Madeleine Moon MP, who has put forward a bill to change the definition of terminal illness, argues another problem with the six-month rule is many GPs think fast-tracked benefits are only open to patients with cancer.

Emma Youle for HuffPost UK

Those who do not qualify for Universal Credit under the strict definition of terminal illness must undergo work capability assessments to judge their fitness to work and must prove they are going to Jobcentres and actively seeking employment to receive payments.

Susie Rabins, the head of policy and public affairs at the Motor Neurone Disease Association, knows terminally ill people applying via the standard rules.

“They have been called into a Jobcentre and it’s been incredibly upsetting for them to have to explain to a work coach that they are terminally ill and that they aren’t going to be returning to the workplace because they are dying,” she said.

“If you are suffering from motor neurone disease you could be unable to use your arms or you could be unable to speak. There are challenges around the application itself. It’s a long process and it’s not suitable for people who are dying of a very grim and often fast-progressing neurological disease.”

Dr Millington-Sanders said she often has patients bring in letters about their benefits in a frenzied state, terrified that something is going to be taken away from them when they are ill.

“Having vulnerable and seriously ill people going in to have work assessments seems completely against the ethos that we are there to support them through their terminal illness,” she said.

“It’s frustrating from a GP’s perspective as well. I regularly have to write in and say I clinically disagree with a decision. The amount of time I waste trying to get hold of people and then having to appeal.”

Last month the DWP updated its guidance for clinical staff after months of campaigning and it now makes clear the benefits fast-track is not only for people with terminal cancer.

However, legislation still requires someone to have “a reasonable expectation of death within six months” for them to access benefits via the “Special Rules” route, although the government has admitted determining life expectancy is “not an exact science”.

Marie Curie and Motor Neurone Disease Association argue the guidance does not go far enough and are calling for a change in the law.

They have launched a petition calling on the government to scrap the six months rule which has over 10,000 signatures and is due to be handed into Downing Street next month.

The DWP told HuffPost UK its officials are in contact with the charities involved.

A spokeswoman said: “Terminal illness is devastating, and our priority is dealing with people’s claims quickly and compassionately. That’s why we guarantee entitlement to benefits and waive the need for face-to-face assessments.

“We’re looking again at how we support people with terminal illnesses, and in the meantime we continue to work with charities – including Marie Curie and the Motor Neurone Disease Association – to help terminally ill people access the support they need.”

Martin Burnell has motor neurone disease, a terminal illness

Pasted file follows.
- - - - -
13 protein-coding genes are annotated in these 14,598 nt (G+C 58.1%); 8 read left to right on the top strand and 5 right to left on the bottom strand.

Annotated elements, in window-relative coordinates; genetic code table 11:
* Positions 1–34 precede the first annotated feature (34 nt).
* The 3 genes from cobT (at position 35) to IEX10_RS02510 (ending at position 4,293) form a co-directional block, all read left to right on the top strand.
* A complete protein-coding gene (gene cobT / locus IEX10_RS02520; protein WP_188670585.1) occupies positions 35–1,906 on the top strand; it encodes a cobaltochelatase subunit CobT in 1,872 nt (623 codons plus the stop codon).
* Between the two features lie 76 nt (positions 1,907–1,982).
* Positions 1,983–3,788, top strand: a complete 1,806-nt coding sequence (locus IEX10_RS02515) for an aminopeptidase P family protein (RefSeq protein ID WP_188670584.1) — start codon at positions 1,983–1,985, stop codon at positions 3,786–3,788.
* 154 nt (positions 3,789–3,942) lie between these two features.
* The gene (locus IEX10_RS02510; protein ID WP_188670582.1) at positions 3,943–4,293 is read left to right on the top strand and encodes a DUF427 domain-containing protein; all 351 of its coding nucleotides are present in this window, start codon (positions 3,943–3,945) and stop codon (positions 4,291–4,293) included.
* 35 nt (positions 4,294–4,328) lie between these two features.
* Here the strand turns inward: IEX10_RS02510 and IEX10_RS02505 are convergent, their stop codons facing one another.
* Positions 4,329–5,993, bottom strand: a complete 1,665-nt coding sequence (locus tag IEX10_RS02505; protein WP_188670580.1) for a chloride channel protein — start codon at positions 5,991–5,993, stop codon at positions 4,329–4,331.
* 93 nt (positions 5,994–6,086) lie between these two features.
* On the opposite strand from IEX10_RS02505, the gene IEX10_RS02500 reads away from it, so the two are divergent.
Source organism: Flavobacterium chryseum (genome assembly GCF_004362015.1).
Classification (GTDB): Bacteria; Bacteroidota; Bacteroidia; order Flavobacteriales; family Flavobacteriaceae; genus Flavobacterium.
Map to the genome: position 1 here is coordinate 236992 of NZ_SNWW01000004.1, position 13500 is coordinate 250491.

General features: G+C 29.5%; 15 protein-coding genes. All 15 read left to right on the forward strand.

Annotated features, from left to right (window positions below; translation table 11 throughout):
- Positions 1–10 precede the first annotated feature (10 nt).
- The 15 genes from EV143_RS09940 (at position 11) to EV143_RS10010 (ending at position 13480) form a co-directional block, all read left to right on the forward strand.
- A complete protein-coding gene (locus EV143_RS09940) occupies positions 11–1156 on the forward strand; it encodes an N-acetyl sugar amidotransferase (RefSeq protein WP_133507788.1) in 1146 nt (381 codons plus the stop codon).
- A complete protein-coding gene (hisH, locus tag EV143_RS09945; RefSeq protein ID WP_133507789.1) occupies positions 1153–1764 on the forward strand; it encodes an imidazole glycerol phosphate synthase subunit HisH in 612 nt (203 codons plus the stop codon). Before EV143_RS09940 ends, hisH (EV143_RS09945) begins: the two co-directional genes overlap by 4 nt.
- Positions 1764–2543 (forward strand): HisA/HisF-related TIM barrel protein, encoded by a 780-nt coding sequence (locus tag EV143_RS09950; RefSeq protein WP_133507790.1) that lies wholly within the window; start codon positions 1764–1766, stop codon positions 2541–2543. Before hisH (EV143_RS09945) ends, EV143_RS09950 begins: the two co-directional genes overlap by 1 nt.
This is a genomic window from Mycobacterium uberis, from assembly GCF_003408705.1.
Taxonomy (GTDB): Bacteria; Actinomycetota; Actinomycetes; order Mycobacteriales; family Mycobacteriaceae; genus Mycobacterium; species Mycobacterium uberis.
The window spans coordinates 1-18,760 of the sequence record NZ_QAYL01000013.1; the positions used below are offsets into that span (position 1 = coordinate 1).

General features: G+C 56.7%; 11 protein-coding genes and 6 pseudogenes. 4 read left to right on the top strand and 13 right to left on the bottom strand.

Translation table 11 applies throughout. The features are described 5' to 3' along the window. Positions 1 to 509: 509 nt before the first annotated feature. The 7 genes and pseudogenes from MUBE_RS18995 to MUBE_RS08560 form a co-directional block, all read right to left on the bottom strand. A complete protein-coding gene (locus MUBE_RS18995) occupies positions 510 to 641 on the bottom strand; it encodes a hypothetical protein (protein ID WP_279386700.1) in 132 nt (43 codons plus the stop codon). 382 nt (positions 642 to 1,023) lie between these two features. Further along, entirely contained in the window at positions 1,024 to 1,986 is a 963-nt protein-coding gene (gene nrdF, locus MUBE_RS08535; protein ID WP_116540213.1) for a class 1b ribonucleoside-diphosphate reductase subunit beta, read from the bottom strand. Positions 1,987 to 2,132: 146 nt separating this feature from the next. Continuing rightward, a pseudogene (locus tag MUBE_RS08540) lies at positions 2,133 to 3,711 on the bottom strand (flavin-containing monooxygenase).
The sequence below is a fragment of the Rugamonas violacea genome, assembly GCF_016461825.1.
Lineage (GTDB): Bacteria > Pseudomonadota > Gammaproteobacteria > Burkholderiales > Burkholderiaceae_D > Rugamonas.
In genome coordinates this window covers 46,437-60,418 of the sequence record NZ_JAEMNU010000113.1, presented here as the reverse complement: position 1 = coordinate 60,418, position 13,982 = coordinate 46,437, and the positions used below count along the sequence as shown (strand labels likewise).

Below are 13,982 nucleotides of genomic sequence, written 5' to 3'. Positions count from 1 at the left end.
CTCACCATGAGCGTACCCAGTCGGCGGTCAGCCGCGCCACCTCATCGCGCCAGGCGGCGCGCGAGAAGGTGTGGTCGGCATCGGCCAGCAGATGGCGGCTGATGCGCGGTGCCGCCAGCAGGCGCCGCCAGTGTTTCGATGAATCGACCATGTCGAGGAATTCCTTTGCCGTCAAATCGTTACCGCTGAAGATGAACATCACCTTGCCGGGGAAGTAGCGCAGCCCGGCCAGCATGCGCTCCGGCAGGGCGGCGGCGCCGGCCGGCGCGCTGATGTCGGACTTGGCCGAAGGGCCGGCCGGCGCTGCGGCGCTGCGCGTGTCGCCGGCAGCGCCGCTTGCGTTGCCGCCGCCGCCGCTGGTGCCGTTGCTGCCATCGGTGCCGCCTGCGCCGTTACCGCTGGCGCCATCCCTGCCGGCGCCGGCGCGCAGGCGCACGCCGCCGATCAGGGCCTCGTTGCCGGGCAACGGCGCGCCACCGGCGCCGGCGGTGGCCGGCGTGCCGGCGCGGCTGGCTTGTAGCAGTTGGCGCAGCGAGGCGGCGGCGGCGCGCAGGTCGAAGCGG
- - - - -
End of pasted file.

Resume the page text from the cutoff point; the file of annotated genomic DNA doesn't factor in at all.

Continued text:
Martin Burnell has motor neurone disease, a terminal illness
Martin Burnell

‘I Was Told To Find Work Even Though I Can’t Walk, Breathe Or Talk’

Former health and social care professional Martin Burnell has motor-neurone disease, the debilitating illness Stephen Hawking suffered from, which attacks the nerves that control movement so muscles no longer work.

The 60-year-old has restricted mobility, struggles with speech, and needs a walking stick to move more than a few yards, but he did not qualify as terminally ill under the six month rule. His doctor believed the Special Rules only applied for cancer patients and as a result he was not deemed to have a terminal illness and was forced to apply for Universal Credit through the standard process.

“I have come to terms with having motor neurone disease and not being able to do the job I loved, but no one should have to go through what I did,” he said. “My GP wouldn’t initially fill in a DS1500 form for me, which would have meant everything would have been fast tracked. I applied for Universal Credit but it took a full year to receive it after much time and effort.”

Burnell at first received zero points in his work capability assessment for Universal Credit, meaning he was rated as capable for work, and was told that he had to seek employment despite struggling to walk, breathe and talk.

“Because I still had a little independence, and could cook and dress and walk so many yards without aid of a walking stick, they gave me no points,” he said. “But my speech is up and down and my mobility is bad. I was given zero points even though I told her I had motor neurone disease.”

The former health and social care professional worked in a nursing home and then cared for adults with difficulties until he was no longer able to work due to his health. Unable to claim Universal Credit without actively job-seeking, Burnell was left without any benefits for a year and only received Universal Credit payments after appealing.

“I was using the very last of my savings waiting for Universal Credit to be paid,” he said. “No one should go through what I went through just to get Universal Credit. I didn’t ask to get motor neurone disease. I can’t give it away. This is my life now.”